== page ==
SAN FRANCISCO - Eric Schmidt, a technology veteran brought in as Google's "adult supervision" a decade ago, is relinquishing the chief executive job to Larry Page, one of the prodigies who co-founded the company behind the internet's dominant gateway.
The surprise shake-up announced yesterday appears to be driven by Schmidt's desire to assume more of a behind-the-scenes role as much as Page's personal ambition.
"Day-to-day adult supervision no longer needed!" Schmidt wrote on his Twitter account moments after Google dropped the bombshell that upstaged its fourth-quarter earnings.
Schmidt, 55, will still be available to advise Page, 37, and Google's other 37-year-old founder, Sergey Brin, as the company's executive chairman.
Under the new pecking order, effective from April 4, Page will reclaim the chief executive job he held for three years before Google's investors insisted that a more mature leader be brought aboard.
That led to the 2001 hiring of Schmidt, a professorial engineer who had previously held top executive jobs at Sun Microsystems and Novell.
After initially resisting Google's overtures, Schmidt bonded with Page and Brin to form a brain trust that proceeded to build the internet's most powerful company.
Google now boasts a market value of more than US$200 billion ($264 billion), a success story that has made billionaires Page, Brin and Schmidt among the world's wealthiest individuals.
The management reshuffling appears to be amicable. Page and Schmidt had high praise for each other during a conference call with analysts, with Schmidt describing Google's co-founders as his "best friends."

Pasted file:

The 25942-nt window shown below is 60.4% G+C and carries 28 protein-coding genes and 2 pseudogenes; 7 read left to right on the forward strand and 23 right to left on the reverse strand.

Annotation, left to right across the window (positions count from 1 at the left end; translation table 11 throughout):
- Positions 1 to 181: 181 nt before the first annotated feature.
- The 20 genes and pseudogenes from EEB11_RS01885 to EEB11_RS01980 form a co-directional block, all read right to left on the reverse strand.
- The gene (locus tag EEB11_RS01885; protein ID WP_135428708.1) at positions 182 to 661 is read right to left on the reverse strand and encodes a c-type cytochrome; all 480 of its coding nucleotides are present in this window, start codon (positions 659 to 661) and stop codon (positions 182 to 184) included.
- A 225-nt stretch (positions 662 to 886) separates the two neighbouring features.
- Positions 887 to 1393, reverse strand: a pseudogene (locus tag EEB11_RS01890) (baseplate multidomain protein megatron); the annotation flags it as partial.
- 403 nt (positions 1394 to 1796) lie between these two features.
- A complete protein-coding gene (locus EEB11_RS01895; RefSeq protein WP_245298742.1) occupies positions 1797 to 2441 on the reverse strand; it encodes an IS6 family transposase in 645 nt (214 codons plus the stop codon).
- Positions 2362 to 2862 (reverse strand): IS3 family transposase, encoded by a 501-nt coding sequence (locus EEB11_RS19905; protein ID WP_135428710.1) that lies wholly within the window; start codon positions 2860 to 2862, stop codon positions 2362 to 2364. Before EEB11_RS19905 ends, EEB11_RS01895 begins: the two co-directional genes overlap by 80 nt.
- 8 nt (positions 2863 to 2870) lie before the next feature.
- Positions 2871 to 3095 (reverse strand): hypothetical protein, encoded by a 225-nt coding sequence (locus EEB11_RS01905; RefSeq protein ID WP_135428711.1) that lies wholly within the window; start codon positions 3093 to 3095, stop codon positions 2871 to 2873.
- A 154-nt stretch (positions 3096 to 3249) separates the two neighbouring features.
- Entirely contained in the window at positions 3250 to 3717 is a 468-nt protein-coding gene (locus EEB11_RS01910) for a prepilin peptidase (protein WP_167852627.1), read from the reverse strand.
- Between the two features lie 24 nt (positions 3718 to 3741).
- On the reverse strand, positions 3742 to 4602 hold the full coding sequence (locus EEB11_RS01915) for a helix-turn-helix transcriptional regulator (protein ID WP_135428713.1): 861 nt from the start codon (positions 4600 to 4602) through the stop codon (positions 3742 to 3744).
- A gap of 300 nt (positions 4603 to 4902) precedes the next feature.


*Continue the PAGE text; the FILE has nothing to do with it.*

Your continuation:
"I believe Larry is ready" to be chief executive, Schmidt said during the call. "It's time for him to have a shot at running this."
Schmidt also may have been growing weary of all the scrutiny that comes with running one of the world's most scrutinised companies.
For the first time last year, he started to sit out Google's quarterly calls to discuss its earnings. More recently, he has expressed irritation about how some of his public remarks have been picked apart to support the idea that Google is an arrogant company that can't be trusted to protect people's privacy as its search engine and other services collect vast amounts of personal information.
In his new role, Schmidt indicated he will focus on meeting Google's business partners and government regulators who have been taking a harder look at whether Google has been abusing its dominance in internet search to thwart competition.
Brin intends to concentrate on a few undisclosed high-priority products. One of his pet projects is believed to be the development of social media tools to counter a looming threat posed by Facebook's increasing popularity.
Facebook is selling more internet ads and collecting an immense amount of information about its nearly 600 million users within the confines of a social network that Google hasn't been able to crack.
Facebook still has a long way to go to catch Google, as demonstrated by the way Google cranked up its internet marketing machine during the holiday shopping season.
Google earned US$2.5 billion, or US$7.81 a share, during the final three months of last year. That's a 29 per cent increase from net income of US$2 billion, or US$6.13 a share, in the year before.
Excluding stock-compensation expenses, Google says it earned US$8.75 a share. Revenue climbed 26 per cent from the year earlier to US$8.44 billion, from US$6.67 billion.
After subtracting commissions paid to Google's advertising partners, the company's revenue totalled US$6.37 billion - about US$300 million more than expected.